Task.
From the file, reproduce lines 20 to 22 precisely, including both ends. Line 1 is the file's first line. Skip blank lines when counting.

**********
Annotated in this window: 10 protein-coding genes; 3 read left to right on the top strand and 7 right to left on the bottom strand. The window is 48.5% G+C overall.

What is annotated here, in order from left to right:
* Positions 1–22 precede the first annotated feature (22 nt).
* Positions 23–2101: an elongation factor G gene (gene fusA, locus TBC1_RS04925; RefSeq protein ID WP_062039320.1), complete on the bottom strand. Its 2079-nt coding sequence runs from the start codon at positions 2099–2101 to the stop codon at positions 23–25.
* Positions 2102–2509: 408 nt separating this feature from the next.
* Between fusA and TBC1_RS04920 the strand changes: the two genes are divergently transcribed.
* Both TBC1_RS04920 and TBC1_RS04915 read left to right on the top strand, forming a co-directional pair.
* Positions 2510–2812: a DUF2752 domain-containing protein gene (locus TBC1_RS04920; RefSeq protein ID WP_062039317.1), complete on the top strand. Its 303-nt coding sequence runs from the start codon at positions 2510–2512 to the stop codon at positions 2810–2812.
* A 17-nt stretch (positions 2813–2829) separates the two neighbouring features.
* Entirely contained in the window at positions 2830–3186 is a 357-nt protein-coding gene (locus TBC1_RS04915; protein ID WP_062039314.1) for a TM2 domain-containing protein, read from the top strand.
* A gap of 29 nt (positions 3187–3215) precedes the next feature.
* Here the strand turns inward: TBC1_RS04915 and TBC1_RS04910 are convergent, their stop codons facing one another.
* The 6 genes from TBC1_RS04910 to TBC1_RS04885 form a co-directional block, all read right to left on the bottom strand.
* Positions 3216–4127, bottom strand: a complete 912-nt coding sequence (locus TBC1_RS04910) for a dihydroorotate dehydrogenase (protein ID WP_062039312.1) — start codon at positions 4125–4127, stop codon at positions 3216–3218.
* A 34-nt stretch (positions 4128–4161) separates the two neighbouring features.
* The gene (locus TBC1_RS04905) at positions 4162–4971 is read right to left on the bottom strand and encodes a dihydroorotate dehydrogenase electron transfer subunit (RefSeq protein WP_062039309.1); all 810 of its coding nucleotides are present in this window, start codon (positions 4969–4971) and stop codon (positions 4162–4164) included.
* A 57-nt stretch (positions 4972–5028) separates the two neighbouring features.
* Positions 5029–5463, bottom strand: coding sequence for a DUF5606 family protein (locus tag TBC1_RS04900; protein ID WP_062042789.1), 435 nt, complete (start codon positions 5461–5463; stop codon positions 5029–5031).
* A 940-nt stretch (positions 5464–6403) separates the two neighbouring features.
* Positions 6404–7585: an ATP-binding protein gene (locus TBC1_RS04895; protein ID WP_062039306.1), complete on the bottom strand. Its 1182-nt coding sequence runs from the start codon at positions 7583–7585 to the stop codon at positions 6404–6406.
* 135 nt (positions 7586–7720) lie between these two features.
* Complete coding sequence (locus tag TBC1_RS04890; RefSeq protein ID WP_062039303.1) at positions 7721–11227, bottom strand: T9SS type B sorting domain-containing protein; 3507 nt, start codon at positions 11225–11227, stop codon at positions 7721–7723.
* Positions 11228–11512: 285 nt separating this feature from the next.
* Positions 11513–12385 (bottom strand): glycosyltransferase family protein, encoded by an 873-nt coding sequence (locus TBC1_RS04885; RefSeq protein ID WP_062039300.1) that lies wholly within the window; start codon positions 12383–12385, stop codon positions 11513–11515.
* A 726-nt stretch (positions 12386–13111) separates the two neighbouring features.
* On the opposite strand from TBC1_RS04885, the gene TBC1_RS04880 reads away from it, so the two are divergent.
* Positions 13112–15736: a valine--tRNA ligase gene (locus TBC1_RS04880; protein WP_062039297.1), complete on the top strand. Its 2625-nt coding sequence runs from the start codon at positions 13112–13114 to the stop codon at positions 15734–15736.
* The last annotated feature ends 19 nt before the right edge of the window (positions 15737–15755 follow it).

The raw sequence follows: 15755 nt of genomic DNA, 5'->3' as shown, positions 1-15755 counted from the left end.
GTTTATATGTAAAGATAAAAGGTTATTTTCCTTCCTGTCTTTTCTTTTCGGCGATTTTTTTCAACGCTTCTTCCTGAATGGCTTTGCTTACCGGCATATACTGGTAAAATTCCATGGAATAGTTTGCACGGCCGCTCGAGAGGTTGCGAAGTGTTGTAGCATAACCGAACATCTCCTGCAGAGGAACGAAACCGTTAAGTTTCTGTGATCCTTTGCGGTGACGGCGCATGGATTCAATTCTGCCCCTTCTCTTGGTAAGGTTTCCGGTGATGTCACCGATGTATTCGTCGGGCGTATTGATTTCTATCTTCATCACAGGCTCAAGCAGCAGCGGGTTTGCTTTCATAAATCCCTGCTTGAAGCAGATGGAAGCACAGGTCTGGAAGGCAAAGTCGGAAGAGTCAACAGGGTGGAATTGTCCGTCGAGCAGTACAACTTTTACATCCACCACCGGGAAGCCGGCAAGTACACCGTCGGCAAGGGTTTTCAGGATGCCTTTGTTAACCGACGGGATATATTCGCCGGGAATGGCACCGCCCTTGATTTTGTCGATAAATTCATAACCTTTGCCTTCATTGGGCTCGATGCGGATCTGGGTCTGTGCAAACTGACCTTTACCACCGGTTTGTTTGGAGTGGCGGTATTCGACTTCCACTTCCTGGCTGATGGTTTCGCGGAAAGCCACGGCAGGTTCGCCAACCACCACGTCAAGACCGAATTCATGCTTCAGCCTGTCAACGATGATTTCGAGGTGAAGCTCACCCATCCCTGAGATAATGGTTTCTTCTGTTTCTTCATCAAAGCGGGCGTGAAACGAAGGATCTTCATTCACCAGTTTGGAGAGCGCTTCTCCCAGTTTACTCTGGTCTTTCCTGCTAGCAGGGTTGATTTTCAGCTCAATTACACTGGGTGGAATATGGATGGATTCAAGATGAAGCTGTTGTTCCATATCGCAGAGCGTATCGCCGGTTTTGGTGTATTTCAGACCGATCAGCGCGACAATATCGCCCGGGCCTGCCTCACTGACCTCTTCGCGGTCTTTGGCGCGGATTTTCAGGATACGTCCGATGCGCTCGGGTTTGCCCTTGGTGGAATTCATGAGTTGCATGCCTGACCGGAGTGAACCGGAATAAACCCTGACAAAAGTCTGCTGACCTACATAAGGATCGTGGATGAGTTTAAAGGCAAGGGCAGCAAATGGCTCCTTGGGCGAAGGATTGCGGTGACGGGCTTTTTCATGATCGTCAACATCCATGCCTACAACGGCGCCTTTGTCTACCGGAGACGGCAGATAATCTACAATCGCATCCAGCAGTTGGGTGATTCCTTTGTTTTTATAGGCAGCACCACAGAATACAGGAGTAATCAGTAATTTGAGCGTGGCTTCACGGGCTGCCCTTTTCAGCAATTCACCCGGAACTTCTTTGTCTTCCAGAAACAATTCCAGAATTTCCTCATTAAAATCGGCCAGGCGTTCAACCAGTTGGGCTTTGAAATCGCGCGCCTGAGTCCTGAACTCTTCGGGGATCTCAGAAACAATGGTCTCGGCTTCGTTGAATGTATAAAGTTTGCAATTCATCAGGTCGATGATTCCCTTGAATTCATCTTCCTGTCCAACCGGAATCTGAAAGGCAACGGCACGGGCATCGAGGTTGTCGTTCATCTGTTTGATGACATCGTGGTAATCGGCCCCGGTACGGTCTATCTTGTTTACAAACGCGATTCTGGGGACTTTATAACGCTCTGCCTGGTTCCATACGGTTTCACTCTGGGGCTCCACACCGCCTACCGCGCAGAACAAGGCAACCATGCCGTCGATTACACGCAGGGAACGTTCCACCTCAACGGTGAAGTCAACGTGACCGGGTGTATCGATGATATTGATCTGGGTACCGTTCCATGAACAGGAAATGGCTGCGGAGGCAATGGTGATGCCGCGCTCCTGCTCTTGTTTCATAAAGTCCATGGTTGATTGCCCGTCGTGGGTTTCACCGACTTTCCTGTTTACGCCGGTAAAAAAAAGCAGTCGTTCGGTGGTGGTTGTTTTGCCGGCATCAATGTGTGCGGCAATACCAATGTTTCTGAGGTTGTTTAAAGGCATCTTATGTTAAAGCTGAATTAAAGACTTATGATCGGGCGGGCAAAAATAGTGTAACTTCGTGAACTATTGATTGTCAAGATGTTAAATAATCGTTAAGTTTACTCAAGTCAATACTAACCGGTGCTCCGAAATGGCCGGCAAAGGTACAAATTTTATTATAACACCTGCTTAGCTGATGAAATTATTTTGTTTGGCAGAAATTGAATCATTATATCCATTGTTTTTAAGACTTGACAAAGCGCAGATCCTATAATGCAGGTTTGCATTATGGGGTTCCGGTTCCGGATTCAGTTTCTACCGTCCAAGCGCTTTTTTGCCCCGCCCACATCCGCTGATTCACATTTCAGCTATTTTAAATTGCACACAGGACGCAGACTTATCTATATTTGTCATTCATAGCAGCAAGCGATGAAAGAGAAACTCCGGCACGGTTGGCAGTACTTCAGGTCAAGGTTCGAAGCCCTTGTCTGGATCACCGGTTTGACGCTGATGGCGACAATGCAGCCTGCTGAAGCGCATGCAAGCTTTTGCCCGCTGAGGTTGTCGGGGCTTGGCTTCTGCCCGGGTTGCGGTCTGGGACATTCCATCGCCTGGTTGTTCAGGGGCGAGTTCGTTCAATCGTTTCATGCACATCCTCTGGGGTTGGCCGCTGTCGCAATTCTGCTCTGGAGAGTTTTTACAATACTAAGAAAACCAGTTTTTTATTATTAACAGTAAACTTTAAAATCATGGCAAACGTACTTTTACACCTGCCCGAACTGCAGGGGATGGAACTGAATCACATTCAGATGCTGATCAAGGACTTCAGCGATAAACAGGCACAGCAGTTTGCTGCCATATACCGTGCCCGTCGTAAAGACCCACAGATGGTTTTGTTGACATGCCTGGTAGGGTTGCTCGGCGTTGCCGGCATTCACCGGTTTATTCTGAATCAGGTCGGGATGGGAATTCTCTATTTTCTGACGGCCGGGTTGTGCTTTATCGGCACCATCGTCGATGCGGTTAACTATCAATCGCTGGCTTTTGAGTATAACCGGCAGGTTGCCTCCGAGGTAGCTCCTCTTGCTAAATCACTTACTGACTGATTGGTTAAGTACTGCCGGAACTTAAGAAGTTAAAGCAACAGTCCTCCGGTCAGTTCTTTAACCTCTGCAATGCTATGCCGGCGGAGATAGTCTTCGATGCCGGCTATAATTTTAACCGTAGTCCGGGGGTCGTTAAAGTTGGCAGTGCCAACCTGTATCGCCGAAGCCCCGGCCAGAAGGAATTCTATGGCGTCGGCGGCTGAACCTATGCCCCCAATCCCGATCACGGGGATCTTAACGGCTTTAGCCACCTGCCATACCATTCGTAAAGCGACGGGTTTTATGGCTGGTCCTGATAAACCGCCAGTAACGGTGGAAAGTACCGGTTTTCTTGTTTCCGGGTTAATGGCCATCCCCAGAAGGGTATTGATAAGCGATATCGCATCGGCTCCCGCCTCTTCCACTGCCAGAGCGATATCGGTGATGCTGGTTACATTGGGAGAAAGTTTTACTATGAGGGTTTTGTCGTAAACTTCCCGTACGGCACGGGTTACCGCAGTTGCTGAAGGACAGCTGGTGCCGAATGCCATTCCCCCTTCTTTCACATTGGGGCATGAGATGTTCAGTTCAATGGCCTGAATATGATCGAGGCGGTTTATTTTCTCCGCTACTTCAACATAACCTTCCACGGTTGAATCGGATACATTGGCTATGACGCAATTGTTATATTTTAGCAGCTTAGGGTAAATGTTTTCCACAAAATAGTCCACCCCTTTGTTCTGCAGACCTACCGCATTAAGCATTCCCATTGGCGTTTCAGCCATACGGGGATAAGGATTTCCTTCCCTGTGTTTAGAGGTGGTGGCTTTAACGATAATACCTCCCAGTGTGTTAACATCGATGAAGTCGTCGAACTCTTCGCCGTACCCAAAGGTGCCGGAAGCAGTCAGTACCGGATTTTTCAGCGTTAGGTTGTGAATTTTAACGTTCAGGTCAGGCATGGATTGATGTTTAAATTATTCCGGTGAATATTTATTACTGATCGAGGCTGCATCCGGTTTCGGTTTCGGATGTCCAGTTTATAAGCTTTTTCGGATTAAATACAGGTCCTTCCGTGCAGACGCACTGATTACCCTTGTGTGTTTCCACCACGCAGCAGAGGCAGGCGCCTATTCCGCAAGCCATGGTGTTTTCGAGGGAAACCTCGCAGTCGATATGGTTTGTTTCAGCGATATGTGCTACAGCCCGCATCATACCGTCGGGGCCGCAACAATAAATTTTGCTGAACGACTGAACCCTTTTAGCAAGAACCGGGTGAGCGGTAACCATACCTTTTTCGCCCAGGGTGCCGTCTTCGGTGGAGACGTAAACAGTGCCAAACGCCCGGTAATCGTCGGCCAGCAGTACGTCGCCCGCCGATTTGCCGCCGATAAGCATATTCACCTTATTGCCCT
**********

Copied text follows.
* Positions 6404–7585: an ATP-binding protein gene (locus TBC1_RS04895; protein ID WP_062039306.1), complete on the bottom strand. Its 1182-nt coding sequence runs from the start codon at positions 7583–7585 to the stop codon at positions 6404–6406.
* 135 nt (positions 7586–7720) lie between these two features.
* Complete coding sequence (locus tag TBC1_RS04890; RefSeq protein ID WP_062039303.1) at positions 7721–11227, bottom strand: T9SS type B sorting domain-containing protein; 3507 nt, start codon at positions 11225–11227, stop codon at positions 7721–7723.